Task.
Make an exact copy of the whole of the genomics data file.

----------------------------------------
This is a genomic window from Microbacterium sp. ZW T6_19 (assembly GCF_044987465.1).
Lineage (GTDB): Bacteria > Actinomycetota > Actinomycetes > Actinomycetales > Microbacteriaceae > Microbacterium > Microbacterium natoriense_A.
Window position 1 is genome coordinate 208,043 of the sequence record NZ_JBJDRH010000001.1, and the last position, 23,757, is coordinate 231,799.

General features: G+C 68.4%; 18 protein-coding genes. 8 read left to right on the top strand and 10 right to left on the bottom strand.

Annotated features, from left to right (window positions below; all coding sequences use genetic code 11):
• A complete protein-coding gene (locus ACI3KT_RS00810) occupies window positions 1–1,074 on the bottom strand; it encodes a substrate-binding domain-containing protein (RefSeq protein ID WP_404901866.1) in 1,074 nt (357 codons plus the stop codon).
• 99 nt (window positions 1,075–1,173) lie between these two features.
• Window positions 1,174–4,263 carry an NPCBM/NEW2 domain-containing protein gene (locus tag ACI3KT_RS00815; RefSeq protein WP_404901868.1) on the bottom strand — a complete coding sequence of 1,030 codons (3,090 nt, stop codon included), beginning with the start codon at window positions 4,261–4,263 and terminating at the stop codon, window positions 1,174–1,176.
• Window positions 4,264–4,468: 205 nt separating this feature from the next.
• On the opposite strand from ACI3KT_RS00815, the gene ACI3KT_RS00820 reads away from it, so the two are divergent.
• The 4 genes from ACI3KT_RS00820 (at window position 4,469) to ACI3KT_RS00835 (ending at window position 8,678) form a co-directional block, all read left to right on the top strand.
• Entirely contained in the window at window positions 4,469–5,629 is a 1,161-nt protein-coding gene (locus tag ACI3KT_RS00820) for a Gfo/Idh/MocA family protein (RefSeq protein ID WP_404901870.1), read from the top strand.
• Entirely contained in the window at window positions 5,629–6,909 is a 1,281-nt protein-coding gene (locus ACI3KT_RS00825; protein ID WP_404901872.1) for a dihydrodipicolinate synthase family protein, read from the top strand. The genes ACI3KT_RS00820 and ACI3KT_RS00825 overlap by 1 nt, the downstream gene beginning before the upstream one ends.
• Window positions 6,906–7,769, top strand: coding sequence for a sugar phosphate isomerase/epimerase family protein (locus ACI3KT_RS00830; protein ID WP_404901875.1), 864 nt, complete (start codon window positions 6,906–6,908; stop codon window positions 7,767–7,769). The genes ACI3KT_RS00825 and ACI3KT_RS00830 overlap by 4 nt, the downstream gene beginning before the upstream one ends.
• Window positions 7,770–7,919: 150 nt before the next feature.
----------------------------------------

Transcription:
This is a genomic window from Microbacterium sp. ZW T6_19 (assembly GCF_044987465.1).
Lineage (GTDB): Bacteria > Actinomycetota > Actinomycetes > Actinomycetales > Microbacteriaceae > Microbacterium > Microbacterium natoriense_A.
Window position 1 is genome coordinate 208,043 of the sequence record NZ_JBJDRH010000001.1, and the last position, 23,757, is coordinate 231,799.

General features: G+C 68.4%; 18 protein-coding genes. 8 read left to right on the top strand and 10 right to left on the bottom strand.

Annotated features, from left to right (window positions below; all coding sequences use genetic code 11):
• A complete protein-coding gene (locus ACI3KT_RS00810) occupies window positions 1–1,074 on the bottom strand; it encodes a substrate-binding domain-containing protein (RefSeq protein ID WP_404901866.1) in 1,074 nt (357 codons plus the stop codon).
• 99 nt (window positions 1,075–1,173) lie between these two features.
• Window positions 1,174–4,263 carry an NPCBM/NEW2 domain-containing protein gene (locus tag ACI3KT_RS00815; RefSeq protein WP_404901868.1) on the bottom strand — a complete coding sequence of 1,030 codons (3,090 nt, stop codon included), beginning with the start codon at window positions 4,261–4,263 and terminating at the stop codon, window positions 1,174–1,176.
• Window positions 4,264–4,468: 205 nt separating this feature from the next.
• On the opposite strand from ACI3KT_RS00815, the gene ACI3KT_RS00820 reads away from it, so the two are divergent.
• The 4 genes from ACI3KT_RS00820 (at window position 4,469) to ACI3KT_RS00835 (ending at window position 8,678) form a co-directional block, all read left to right on the top strand.
• Entirely contained in the window at window positions 4,469–5,629 is a 1,161-nt protein-coding gene (locus tag ACI3KT_RS00820) for a Gfo/Idh/MocA family protein (RefSeq protein ID WP_404901870.1), read from the top strand.
• Entirely contained in the window at window positions 5,629–6,909 is a 1,281-nt protein-coding gene (locus ACI3KT_RS00825; protein ID WP_404901872.1) for a dihydrodipicolinate synthase family protein, read from the top strand. The genes ACI3KT_RS00820 and ACI3KT_RS00825 overlap by 1 nt, the downstream gene beginning before the upstream one ends.
• Window positions 6,906–7,769, top strand: coding sequence for a sugar phosphate isomerase/epimerase family protein (locus ACI3KT_RS00830; protein ID WP_404901875.1), 864 nt, complete (start codon window positions 6,906–6,908; stop codon window positions 7,767–7,769). The genes ACI3KT_RS00825 and ACI3KT_RS00830 overlap by 4 nt, the downstream gene beginning before the upstream one ends.
• Window positions 7,770–7,919: 150 nt before the next feature.